History of beer in Spain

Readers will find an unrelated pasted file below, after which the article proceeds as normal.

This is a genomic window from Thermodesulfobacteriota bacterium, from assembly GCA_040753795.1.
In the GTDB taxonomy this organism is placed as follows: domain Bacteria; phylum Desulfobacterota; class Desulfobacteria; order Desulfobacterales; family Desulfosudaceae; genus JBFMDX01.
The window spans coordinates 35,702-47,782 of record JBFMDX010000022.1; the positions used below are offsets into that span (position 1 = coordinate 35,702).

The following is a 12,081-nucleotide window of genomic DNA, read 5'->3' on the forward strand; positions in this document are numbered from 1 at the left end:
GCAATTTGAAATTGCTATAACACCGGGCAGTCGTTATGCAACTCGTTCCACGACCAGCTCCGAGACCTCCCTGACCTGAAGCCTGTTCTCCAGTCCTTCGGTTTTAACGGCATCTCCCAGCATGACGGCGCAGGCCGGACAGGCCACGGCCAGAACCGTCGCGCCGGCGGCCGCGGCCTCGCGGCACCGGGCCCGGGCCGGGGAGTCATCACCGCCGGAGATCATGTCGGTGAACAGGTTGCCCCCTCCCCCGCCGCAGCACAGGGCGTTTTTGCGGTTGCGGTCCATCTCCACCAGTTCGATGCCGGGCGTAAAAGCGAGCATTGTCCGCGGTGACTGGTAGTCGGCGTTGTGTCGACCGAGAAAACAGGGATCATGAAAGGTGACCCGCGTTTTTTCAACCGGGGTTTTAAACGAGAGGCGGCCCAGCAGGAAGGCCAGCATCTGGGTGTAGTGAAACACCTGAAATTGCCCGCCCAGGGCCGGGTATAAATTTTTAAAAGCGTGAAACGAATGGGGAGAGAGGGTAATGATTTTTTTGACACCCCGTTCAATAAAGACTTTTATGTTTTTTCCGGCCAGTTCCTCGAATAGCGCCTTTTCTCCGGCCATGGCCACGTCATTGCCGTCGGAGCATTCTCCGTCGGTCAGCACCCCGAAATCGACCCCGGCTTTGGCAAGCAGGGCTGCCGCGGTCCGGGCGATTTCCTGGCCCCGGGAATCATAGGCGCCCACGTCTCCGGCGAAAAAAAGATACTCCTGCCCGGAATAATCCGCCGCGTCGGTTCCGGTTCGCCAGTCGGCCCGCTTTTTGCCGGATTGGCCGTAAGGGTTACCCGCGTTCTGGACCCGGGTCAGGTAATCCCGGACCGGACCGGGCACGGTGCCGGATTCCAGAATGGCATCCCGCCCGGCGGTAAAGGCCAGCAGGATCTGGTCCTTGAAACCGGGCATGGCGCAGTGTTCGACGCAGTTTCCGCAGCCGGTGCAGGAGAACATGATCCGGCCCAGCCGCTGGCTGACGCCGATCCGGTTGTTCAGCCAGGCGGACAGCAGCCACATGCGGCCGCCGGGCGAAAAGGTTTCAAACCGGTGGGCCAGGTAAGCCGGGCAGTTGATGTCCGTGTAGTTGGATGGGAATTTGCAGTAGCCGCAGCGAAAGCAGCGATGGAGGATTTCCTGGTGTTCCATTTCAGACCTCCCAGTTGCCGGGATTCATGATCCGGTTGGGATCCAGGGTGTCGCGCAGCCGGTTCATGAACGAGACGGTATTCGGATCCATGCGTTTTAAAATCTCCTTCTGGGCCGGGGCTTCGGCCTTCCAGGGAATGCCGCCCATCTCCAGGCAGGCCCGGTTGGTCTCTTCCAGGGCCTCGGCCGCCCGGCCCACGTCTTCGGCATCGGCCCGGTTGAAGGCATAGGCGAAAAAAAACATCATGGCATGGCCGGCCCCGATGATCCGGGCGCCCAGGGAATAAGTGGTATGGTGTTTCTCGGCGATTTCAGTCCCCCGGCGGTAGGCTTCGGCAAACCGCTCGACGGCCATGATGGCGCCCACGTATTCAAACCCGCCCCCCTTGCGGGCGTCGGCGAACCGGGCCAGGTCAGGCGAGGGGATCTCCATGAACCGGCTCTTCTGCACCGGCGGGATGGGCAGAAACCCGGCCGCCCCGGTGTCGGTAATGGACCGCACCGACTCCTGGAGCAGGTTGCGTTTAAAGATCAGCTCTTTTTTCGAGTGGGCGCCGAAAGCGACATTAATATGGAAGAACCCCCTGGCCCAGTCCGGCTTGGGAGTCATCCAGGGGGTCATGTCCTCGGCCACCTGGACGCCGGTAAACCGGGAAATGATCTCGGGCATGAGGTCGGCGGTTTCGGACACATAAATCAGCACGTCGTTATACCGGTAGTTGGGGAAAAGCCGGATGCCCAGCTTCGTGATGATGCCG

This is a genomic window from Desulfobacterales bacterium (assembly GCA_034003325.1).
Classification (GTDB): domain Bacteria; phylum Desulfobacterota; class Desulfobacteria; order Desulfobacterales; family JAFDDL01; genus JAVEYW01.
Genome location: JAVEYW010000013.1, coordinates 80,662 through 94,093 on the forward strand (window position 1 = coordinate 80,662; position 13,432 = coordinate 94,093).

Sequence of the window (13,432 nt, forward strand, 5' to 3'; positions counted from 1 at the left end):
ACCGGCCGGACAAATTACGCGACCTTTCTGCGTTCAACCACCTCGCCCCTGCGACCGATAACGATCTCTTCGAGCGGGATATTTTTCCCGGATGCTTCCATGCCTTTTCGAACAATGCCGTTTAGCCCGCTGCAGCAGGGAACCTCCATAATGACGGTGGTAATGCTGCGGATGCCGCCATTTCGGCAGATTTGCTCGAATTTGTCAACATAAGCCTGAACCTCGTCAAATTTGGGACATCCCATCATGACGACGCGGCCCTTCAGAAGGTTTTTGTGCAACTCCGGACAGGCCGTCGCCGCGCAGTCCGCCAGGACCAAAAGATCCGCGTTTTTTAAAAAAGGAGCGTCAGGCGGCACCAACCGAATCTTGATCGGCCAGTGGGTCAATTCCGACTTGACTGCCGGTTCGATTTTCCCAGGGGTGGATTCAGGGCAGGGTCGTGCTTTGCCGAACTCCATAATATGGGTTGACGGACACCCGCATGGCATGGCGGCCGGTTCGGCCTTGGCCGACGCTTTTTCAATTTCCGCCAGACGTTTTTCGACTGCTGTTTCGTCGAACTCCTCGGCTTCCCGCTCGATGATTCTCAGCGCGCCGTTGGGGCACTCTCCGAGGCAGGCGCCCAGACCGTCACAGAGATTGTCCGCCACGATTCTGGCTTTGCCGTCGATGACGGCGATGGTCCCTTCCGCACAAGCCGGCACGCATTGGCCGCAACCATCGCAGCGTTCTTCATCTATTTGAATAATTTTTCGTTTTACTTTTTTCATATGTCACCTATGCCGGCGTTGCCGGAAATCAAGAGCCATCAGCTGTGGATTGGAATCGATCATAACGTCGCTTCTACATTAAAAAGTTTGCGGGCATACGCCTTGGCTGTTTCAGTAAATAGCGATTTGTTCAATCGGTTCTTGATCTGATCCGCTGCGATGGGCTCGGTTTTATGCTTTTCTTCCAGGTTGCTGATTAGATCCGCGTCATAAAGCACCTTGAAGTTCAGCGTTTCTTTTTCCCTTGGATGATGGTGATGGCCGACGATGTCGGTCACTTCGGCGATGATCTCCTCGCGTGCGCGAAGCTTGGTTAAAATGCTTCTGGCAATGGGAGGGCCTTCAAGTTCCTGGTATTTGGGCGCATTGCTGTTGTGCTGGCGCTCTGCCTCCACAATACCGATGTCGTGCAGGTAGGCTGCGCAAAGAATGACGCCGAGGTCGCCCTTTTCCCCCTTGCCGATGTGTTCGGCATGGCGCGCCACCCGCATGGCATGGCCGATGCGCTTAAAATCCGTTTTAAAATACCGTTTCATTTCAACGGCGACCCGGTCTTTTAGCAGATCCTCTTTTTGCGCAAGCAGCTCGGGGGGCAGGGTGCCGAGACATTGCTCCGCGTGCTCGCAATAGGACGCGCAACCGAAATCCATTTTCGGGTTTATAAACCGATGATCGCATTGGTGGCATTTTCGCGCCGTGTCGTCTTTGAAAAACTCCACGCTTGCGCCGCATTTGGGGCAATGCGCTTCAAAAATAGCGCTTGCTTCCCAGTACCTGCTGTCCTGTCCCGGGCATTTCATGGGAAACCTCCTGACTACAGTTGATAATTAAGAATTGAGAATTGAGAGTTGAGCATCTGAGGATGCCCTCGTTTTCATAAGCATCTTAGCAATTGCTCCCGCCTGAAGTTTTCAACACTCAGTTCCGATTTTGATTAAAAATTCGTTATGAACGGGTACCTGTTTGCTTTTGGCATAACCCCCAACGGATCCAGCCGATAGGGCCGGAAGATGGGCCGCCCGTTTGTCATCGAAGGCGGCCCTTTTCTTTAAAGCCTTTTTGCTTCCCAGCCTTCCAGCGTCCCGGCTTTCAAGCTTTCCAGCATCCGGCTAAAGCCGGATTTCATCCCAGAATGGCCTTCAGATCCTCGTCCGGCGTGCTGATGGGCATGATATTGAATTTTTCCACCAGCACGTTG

Beer was consumed in Spain before the romanization, especially among the Celtic people in the Northwest, according to roman writers as Estrabón or Plinio, being the Spanish word for beer cerveza derived through the Latin cerevisia from the Celtic word for cereals coirm. Even the oldest beer found in Europe was recently found in Soria (Spain) dating back to 2.400 BC. But upon the arrival of Romans, wine became the day to day drink, and beer almost dissapeared for centuries. It was not until the 16th century that beer was reintroduced again, via Carolus V, born in Ghent, who introduced Belgian style beers in Madrid. Beer production in the 16th and 17th was marginal in relation with wine, and it was considered a low-quality drink. It was not until the 19th century, with the arrival of industrialization and mass beer production when beer was effectively reintroduced in the Spanish market, and hops started to be grew again in Spain. Craft beer movement didn't start to gain momentum until early 2010s, with brewers like Naparbier, Nómada, Laugar or La Pirata. In the last years, the market share of craft brewing have been constantly increasing, and a great number of new breweries are appearing each year, with names as La Quince, La Calavera, Edge Brewing or Jakobsland.